Battle for Mars about overcoming the challenge of designing for multiple devices, marketing to both the iOS and Android communities, and what it’s like to work with an occasional stand-up comedian.
Appolicious: Our readers would love to know what it takes to create a top-selling game for Android devices. What is your secret?
John Watkinson: I’m not sure we can claim to know a “secret” when it comes to Android games. We had the advantage of diving in very early to Android, so we were able to soak up some of the early interest. Also, our games are generally more niche and strategy-focused, which seemed to target the early Android adopters fairly well. That got us started on the right path, and then the good rankings of our two main games (Retro Defense and Battle for Mars) carried us from there.
APPO: How are you overcoming the challenge of maintaining quality control for your games on multiple Android devices carried by a number of networks?
JW: That’s a really tough problem for all apps, but especially games. Our games don’t require cutting-edge CPU or graphics performance, so we are able to aim for a lowest common denominator there. We are also willing to cut out certain classes of devices, as the work required to support them isn’t justified by the extra development and testing costs. Specifically, the small-screened, low-DPI devices are often excluded. The ergonomics of game play are totally different on those devices, it’s typically not possible to simply scale the game’s UI down to those screens. Also, we have not yet targeted Android tablets, as the market share of those devices is currently so small.
We would recommend to small dev shops to focus on the bulk of popular phones with fairly standard hardware first. Then if the game is doing well, attempt to expand in to the more unusual devices and form factors. That strategy only recently became available, as the Android Market now supports device-specific filtering. Previously, we had to accept that our game was going to deliver a bad experience on certain niche devices. It was only a tiny number of users who had a problem, so it wasn’t enough to justify the effort of finding workarounds. It was still frustrating nonetheless, so we are glad that era is over.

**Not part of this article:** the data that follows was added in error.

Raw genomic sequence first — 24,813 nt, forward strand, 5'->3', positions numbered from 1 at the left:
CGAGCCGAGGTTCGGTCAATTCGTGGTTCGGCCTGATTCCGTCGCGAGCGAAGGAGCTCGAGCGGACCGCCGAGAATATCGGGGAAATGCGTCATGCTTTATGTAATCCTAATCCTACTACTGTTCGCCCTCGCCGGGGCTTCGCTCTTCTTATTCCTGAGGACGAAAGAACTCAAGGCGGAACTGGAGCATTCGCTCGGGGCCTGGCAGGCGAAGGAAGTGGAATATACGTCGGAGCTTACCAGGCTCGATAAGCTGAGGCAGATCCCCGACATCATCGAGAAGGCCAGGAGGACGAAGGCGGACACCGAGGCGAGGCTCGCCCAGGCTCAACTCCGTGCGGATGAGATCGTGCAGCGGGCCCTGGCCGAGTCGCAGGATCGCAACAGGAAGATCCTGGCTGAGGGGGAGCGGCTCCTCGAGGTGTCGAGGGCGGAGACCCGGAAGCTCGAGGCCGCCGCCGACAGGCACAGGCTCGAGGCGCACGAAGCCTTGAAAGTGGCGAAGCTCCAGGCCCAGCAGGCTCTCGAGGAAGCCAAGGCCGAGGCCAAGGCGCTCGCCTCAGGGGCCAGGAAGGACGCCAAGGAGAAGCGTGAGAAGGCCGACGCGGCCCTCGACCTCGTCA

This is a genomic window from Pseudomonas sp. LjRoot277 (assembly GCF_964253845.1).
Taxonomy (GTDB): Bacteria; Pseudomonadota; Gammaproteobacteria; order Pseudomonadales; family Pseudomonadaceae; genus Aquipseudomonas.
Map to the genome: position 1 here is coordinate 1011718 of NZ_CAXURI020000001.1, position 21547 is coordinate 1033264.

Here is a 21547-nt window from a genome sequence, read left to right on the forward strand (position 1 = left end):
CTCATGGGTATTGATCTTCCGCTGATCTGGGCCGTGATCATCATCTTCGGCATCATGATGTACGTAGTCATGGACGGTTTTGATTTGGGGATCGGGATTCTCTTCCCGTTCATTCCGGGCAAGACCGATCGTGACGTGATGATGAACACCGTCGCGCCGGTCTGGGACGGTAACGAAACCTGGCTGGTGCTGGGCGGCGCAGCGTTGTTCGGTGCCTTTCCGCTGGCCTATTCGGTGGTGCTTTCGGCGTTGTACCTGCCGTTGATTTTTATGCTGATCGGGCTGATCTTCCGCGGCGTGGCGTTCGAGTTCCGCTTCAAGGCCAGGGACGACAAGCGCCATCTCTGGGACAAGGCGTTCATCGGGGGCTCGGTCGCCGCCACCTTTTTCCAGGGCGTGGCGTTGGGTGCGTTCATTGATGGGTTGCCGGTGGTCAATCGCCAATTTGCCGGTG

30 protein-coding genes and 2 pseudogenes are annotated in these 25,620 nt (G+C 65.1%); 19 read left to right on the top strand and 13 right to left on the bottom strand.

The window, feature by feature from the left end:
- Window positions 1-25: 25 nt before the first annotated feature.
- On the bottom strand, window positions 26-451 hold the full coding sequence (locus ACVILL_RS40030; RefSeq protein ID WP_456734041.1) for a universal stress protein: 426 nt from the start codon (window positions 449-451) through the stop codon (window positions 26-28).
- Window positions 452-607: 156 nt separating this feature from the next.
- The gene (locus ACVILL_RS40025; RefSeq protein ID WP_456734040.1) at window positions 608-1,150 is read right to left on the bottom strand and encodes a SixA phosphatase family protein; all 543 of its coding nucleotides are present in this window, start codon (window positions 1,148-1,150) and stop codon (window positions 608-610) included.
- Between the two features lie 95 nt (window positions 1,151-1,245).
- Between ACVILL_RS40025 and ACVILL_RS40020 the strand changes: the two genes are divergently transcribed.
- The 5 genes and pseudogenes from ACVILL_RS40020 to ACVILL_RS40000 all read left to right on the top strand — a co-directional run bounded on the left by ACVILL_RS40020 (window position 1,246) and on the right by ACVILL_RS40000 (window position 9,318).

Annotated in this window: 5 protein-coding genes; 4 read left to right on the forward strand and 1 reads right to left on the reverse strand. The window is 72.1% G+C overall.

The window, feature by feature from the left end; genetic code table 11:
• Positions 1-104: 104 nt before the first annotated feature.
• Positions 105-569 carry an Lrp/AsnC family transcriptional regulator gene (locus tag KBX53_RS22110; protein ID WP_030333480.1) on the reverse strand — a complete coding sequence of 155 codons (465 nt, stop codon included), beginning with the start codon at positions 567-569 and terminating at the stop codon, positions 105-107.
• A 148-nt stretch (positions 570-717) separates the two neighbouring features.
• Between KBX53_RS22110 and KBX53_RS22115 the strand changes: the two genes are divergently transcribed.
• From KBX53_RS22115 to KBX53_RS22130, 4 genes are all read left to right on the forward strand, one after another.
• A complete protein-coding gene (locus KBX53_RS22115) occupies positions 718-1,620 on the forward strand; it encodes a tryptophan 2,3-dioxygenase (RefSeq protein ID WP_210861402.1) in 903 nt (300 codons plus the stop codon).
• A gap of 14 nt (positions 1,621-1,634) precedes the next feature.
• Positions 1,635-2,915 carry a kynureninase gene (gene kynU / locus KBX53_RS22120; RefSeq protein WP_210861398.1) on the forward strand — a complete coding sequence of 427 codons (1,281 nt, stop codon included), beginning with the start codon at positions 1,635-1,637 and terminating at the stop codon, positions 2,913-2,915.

APPO: You obviously cracked the code in terms of generating awareness for Retro Defense on Android. Compare what it’s like to market at app on Android as opposed to the iTunes App Store.
JW: We released Retro Defense on the first day the paid Android Market was available, so a big part of its success was due to that early exposure. It was a port of an iPhone version of the game, which had gone nowhere. So it was great to see it flourish on Android. I think its success was due to timing as well as the game targeting that early adopter demographic well. Note that we speak of its success only in relative terms. It was the #1 paid game for a while in the early days, but that did not translate in to big earnings as the user base was still fairly modest.
Of course, there was (and continues to be) far less competition for games on Android than the iPhone. Overall paid app sales on Android are far lower than the business being done on iOS. For a variety of reasons, users are less willing to buy on Android Market than they are on iTunes. So, paid Android games still have the feeling of being a smaller, more niche-focused business, while the iOS scene feels like a hits business, increasingly dominated by some big players with big marketing budgets. I would put it this way: if you make a great paid Android game, then expect to make some money, but not a lot. If you make a great paid iPhone game, expect to make either no money or an enormous amount! The situation for free games on Android is very different, with some large download counts and big market players. The free and “freemium” scene on Android is much closer to its equivalent on iOS, it seems. We don’t have a lot of experience in those areas, though.